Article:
Posted in babies, fixed poems on November 18, 2009|
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(by request from a dad of a baby boy – fix the poem that accompanies the Beba Bean Pee-Pee Teepee, because it’s not only sexist, its meter is sadly offputting to customers.)
I’ve reprinted the original for your convenience:
Changing a baby girl is not all glitz and glory;
Changing a baby boy is another horror story!
You hold his feet with one hand and the diaper with the other
The whole time praying “Please don’t pee on your mother.”
Here’s the fix I’ve made for the fine folks at Beba Bean, who are welcome to use it as they see fit.
Changing a baby’s not all glitz and glory
And if it’s a boy it’s one big horror story!
While holding his feet up you murmur this plea,
“Please little baby, please don’t pee on me.”
And here is the poem I wrote about the experience with my remaining 9 minutes:
I click on a link.
It’s a wang teepee, ick.
I gotta tell ya
Babies are sick.
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Posted in babies on February 16, 2009|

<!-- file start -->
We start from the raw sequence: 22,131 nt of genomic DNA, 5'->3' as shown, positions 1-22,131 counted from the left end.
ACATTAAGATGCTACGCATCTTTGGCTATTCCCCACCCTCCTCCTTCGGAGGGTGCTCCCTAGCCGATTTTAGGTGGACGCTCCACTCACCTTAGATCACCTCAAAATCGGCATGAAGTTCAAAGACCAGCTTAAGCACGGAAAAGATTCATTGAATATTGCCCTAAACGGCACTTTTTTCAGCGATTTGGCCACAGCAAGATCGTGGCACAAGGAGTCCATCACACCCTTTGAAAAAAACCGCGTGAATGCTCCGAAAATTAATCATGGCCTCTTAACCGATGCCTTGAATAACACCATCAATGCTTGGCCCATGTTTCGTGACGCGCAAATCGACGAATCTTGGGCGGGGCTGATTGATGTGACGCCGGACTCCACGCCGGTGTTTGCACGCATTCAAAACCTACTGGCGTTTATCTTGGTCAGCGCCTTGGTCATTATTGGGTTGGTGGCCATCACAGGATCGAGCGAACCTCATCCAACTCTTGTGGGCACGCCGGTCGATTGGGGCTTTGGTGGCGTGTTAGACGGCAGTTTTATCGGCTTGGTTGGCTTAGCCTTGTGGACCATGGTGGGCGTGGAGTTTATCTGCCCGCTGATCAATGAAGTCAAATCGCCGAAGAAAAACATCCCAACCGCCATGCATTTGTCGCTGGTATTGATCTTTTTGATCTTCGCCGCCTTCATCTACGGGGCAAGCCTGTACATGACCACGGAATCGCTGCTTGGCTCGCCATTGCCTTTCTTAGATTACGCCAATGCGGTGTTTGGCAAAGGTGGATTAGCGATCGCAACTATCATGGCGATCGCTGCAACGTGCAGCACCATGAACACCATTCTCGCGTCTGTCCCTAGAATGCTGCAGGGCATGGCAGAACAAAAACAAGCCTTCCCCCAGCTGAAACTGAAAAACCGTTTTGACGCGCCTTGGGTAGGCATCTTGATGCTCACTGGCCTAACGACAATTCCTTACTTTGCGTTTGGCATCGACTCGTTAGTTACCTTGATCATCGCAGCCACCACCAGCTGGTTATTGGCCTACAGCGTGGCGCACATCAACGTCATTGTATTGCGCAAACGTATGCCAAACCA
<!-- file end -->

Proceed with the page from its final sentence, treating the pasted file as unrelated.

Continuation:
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(by request – I want a poem about how baby showers and babies and siblings with lots of babies just make your uterus want to curl up in the corner and weep softly, shivering. And there’s no clock ticking. And people keep looking at you while you hold the baby and wondering why you don’t look sincere when you emphatically agree that babies smell more lovely than anything. And it’s not that you don’t like kids and don’t want kids. You just aren’t ready to stop being a kid, and that’s ok. Maybe some people aren’t in the mood for life’s little miracle and you can hold your own baby and I’ll just look at it from here and sip my wine. Something that captures that general essence.)
The silence descends on all souls in the room
A stillness that comes, as it seems, from the tomb
And all eyes are on me, they glare through the gloom
At my unsympathetic and unprepared womb.
I’m holding her baby, its face has gone red.
“Don’t you think he smells like an angel?” she said.
I answered, “If ‘angel’ means ‘poop.'” in my head.
And I wished I could go grab a cocktail instead.
And now they’re transfixed in an unpleasant stare,
Because I was slow to remark on his hair
And when asked if I knew any babe half as fair
I looked at the imp and replied “I don’t care.”
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